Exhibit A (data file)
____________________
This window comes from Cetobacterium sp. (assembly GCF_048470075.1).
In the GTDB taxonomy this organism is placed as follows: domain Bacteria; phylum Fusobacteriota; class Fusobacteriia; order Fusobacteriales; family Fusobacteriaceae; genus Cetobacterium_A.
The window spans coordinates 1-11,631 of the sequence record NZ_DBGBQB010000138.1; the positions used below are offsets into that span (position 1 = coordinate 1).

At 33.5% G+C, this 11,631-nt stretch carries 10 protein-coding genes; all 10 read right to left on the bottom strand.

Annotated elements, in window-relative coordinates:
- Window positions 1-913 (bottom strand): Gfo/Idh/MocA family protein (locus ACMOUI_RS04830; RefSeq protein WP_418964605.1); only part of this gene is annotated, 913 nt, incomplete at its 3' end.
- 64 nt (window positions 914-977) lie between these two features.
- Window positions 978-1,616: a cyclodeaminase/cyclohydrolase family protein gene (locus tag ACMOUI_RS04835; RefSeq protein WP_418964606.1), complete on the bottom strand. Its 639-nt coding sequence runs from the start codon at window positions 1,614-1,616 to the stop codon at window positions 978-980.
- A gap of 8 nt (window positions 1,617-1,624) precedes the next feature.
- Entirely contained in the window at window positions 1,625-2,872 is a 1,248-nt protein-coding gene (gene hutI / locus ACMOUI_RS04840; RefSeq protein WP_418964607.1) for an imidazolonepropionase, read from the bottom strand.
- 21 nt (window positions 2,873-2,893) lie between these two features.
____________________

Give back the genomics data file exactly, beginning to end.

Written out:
This window comes from Cetobacterium sp. (assembly GCF_048470075.1).
In the GTDB taxonomy this organism is placed as follows: domain Bacteria; phylum Fusobacteriota; class Fusobacteriia; order Fusobacteriales; family Fusobacteriaceae; genus Cetobacterium_A.
The window spans coordinates 1-11,631 of the sequence record NZ_DBGBQB010000138.1; the positions used below are offsets into that span (position 1 = coordinate 1).

At 33.5% G+C, this 11,631-nt stretch carries 10 protein-coding genes; all 10 read right to left on the bottom strand.

Annotated elements, in window-relative coordinates:
- Window positions 1-913 (bottom strand): Gfo/Idh/MocA family protein (locus ACMOUI_RS04830; RefSeq protein WP_418964605.1); only part of this gene is annotated, 913 nt, incomplete at its 3' end.
- 64 nt (window positions 914-977) lie between these two features.
- Window positions 978-1,616: a cyclodeaminase/cyclohydrolase family protein gene (locus tag ACMOUI_RS04835; RefSeq protein WP_418964606.1), complete on the bottom strand. Its 639-nt coding sequence runs from the start codon at window positions 1,614-1,616 to the stop codon at window positions 978-980.
- A gap of 8 nt (window positions 1,617-1,624) precedes the next feature.
- Entirely contained in the window at window positions 1,625-2,872 is a 1,248-nt protein-coding gene (gene hutI / locus ACMOUI_RS04840; RefSeq protein WP_418964607.1) for an imidazolonepropionase, read from the bottom strand.
- 21 nt (window positions 2,873-2,893) lie between these two features.